Federal Government Encourages Provision of Telehealth Services During CrisisMarch 20, 2020
On March 17, 2020, in response to the coronavirus pandemic, the federal government loosened restrictions on telehealth services and expanded Medicare’s coverage of such services. New regulations from the Centers for Medicare and Medicaid Services will now make it easier for health care providers to administer care to Medicare patients remotely rather than in person. Nonetheless, providers still must comply with state telehealth requirements, including but not limited to licensure, scope of practice, standard of care, and other issues. Additionally, advocacy groups have called upon state governors to waive licensure requirements for out-of-state providers administering telehealth services.
President Trump took this action under Section 1135 of the Social Security Act, which gives the Secretary of the Department of Health and Human Services (“HHS”) certain powers during a national emergency, and the Coronavirus Preparedness and Response Supplemental Appropriations Act. Medicare may now pay for office, hospital, and other visits conducted via telehealth, and providers have greater flexibility to reduce or waive cost-sharing for telehealth services.
Prior to this waiver, Medicare could only pay for telehealth on a limited basis: when the person receiving the service was in a designated rural area and when they left their home to go to a clinic, hospital, or certain other types of medical facilities for the service.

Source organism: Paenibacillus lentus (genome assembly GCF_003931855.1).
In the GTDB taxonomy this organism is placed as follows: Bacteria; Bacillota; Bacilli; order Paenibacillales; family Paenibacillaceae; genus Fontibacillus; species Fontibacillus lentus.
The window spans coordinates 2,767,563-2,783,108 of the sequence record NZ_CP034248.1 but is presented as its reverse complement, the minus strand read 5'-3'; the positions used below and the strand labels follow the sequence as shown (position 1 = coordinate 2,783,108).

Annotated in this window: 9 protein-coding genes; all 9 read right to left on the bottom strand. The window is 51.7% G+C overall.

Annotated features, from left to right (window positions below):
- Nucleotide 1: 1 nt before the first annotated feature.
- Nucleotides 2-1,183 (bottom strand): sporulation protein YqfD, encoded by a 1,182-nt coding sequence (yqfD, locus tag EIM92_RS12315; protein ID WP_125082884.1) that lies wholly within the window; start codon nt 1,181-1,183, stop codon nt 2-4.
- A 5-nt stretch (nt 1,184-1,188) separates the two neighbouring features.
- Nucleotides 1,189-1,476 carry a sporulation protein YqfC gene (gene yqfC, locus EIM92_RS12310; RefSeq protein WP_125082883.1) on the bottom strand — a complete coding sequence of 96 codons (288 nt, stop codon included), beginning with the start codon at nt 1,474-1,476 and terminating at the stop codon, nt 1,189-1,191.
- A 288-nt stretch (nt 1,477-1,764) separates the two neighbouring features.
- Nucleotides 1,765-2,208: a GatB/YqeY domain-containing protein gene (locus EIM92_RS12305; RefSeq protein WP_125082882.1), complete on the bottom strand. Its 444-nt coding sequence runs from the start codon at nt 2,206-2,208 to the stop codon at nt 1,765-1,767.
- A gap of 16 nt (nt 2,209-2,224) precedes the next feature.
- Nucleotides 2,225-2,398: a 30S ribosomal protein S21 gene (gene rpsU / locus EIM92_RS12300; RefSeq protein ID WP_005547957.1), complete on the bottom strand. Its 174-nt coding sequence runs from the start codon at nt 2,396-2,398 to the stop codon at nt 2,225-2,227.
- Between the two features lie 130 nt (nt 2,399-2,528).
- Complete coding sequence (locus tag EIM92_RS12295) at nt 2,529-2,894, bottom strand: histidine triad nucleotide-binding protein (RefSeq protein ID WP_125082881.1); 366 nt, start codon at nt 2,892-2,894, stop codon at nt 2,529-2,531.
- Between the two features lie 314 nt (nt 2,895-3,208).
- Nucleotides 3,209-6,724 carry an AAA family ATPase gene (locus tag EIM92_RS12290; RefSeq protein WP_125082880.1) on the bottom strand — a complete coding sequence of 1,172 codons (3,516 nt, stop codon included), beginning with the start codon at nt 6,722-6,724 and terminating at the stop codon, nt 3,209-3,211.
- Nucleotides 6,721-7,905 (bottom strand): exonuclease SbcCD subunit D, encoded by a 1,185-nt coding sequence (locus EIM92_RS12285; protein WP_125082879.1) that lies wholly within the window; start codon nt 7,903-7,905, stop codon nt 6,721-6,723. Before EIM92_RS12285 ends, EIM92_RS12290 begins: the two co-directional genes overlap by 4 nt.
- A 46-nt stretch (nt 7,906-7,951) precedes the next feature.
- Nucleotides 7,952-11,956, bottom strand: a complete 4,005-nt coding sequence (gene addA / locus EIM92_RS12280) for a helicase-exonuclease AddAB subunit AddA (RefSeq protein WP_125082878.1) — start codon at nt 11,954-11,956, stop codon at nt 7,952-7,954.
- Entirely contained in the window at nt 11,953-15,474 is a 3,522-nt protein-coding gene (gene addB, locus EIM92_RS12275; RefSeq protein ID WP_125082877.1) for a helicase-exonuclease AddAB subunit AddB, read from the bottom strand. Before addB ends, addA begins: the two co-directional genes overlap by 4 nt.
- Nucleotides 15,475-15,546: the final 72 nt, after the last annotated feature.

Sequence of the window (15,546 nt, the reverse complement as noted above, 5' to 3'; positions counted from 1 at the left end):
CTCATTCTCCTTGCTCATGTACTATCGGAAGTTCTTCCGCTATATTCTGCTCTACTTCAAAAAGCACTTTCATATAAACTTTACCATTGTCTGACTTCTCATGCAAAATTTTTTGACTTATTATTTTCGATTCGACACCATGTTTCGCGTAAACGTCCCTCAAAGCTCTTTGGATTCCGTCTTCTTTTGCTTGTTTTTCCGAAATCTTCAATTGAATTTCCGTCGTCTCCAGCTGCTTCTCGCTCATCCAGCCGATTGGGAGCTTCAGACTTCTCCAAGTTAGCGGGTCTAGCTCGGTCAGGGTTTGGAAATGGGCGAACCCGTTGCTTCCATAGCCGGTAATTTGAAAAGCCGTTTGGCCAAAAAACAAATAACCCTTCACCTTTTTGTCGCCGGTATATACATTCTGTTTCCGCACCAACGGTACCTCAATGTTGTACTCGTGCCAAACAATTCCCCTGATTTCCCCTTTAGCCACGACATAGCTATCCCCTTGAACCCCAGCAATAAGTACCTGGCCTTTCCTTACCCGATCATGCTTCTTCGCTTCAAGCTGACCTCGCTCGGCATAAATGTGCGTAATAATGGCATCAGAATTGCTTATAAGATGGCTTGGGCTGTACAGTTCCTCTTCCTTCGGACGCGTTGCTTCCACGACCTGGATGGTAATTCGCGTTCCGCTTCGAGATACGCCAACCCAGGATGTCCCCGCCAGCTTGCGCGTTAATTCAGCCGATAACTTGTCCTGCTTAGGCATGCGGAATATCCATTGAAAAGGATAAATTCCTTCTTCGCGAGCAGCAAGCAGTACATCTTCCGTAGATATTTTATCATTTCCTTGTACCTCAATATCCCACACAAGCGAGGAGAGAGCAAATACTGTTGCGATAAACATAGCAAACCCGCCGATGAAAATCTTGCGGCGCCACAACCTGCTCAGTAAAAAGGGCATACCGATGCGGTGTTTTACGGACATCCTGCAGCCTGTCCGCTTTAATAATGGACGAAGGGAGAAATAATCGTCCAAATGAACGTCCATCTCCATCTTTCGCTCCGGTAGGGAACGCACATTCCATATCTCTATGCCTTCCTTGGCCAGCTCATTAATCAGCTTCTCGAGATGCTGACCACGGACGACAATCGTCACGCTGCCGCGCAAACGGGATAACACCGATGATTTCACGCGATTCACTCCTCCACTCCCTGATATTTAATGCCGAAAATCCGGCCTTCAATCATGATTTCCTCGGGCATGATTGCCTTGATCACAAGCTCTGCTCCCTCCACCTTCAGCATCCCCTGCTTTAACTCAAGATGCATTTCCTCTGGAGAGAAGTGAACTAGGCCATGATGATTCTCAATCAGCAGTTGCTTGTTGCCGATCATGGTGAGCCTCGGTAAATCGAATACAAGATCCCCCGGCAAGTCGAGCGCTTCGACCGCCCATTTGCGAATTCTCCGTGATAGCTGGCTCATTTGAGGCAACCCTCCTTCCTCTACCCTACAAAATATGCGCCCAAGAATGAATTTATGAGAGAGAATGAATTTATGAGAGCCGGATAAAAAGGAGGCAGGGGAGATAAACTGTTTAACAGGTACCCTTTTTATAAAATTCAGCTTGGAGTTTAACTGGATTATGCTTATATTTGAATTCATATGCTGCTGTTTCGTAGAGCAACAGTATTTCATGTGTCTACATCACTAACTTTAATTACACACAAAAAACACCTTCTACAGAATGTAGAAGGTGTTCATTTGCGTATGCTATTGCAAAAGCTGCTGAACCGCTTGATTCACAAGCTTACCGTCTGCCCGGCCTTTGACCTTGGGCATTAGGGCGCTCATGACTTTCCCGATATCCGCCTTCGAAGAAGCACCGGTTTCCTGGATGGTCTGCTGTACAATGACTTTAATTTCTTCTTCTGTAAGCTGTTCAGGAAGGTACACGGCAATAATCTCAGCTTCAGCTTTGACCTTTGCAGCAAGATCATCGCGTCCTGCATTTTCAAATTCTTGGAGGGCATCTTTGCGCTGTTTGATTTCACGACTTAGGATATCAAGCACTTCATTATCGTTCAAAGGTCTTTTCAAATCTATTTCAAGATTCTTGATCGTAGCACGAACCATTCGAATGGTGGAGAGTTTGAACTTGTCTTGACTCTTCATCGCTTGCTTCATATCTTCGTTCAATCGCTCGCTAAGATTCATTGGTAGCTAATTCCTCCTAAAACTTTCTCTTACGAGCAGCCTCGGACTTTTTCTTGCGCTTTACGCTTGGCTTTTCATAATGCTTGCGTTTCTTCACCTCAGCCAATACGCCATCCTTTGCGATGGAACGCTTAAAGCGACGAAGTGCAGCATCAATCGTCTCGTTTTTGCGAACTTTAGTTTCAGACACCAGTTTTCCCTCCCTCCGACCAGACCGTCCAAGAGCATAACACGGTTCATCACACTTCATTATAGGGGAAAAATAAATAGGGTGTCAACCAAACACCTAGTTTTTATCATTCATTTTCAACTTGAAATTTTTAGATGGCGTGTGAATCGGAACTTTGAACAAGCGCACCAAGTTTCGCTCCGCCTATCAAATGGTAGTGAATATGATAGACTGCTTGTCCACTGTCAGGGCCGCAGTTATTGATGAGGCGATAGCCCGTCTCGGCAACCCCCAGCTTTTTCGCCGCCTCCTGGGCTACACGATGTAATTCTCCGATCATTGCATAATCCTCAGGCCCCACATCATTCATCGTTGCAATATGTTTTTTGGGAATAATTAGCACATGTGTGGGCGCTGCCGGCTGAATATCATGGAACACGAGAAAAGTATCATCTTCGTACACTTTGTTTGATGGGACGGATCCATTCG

To properly administer telehealth services, the Centers for Medicare and Medicaid Services (“CMS”) advises that providers must use an “interactive audio and video telecommunications system that permits real-time communication between the distant site and the patient at home,” such as Skype and FaceTime. These telehealth services will be paid at the same rate as regular, in-person visits (a list of the health care services that can be administered via telehealth is found here). HHS has also advised that it will not conduct audits that previously ensured that Medicare beneficiaries using telehealth services had a prior relationship with the provider. This guidance practically means that telehealth services can now be administered to new or established patients.
CMS guidance also advises that Medicare beneficiaries may also have a “brief” communication with their provider via telehealth called a “virtual check-in.” Medicare will pay for these “virtual check-ins,” which can be administered using a wider array of telecommunications means than can regular telehealth visits (for instance, virtual check-ins are not required to have both audio and video). Whereas telehealth services are more in-depth, virtual check-ins are used to determine if an in-office visit is necessary. Virtual check-ins can only be provided to already existing patients, are not “related to a medical visit within the previous 7 days,” and do not lead to “a medical visit within the next 24 hours (or soonest appointment available).” The patient’s verbal consent must be given to receive these services, and Medicare co-insurance and deductibles generally apply.